SpaceX to Launch 60 More Starlink Broadband Satellites on Saturday: How to See Elon Musk's Mega-constellation

SpaceX will launch another batch of around 60 satellites for its Starlink broadband network on Saturday, June 13.

The latest mission comes just over a week after Elon Musk's company successfully launched its eighth Starlink flight on June 3, and two weeks after NASA astronauts Doug Hurley and Bob Behnken flew to the International Space Station aboard a SpaceX spacecraft as part of the historic Crew Dragon Demo-2 mission.

The company also has another Starlink launch planned for June 22, in what will be the tenth Starlink mission, according to Spaceflight Now.

Saturday's Falcon 9 rocket launch is scheduled for lift off, weather permitting, at 5:21 a.m. EDT from launch site SLC-40, Cape Canaveral Air Force Station, Florida.

According to the company, the goal of Starlink is to provide high-speed broadband across the globe. It would provide internet to areas where accessing the service has been limited.

To do this, the company is creating a "mega-constellation" of broadband satellites in orbit above the Earth. Starlink satellites can be seen with the naked eye from Earth. Check out to find out when you can see the satellites in your location.

SpaceX has already received regulatory approval to deploy as many as 12,000 of these satellites. However, the company has submitted paperwork to deploy another 30,000 on top of this, meaning the constellation could one contain 42,000 satellites.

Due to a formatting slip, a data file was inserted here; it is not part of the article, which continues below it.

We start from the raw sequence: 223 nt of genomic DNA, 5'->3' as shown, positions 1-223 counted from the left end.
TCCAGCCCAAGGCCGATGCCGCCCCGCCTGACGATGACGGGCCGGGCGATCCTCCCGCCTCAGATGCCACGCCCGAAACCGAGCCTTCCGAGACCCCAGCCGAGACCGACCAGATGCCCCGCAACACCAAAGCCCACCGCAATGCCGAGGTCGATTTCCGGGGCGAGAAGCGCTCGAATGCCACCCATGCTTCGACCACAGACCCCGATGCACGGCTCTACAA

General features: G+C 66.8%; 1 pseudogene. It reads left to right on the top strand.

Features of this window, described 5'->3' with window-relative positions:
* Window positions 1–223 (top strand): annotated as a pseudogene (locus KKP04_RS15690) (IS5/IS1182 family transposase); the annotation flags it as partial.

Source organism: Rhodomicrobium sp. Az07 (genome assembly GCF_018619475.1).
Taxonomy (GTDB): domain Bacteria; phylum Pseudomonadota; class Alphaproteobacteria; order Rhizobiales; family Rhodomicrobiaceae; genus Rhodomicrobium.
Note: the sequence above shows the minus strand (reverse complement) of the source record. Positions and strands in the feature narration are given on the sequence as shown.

To put that into context, there are currently around 2,600 operational satellites in orbit, according to a Union of Concerned Scientists database.

So far, SpaceX has launched around 480 satellites into space. Musk hopes Starlink will be able to start providing a skeleton internet service to customers once more than a thousand have been deployed.

Elon Musk
Elon Musk, founder and CEO of SpaceX, participates in a press conference at the Kennedy Space Center on May 27, 2020 in Cape Canaveral, Florida. Saul Martinez/Getty Images

The project has been criticized by some in the astronomical community because the satellites appear as bright spots in the sky that can interfere with observations. Trains of Starlink satellites have been already been appearing in astronomical images as unwanted white streaks.

Astronomers say the satellites could pose a particular problem for telescopes that have a wide field of view, such as the Vera Rubin Observatory, which is under-construction in Chile.

SpaceX is now working with the astronomical community in an attempt to reduce the brightness of its satellites. For example, one of the satellites launched on June 3 featured an experimental visor that blocks sunlight from reflecting off the brightest parts of the spacecraft. The company said it plans to equip all Starlink satellites with these sun visors going forward.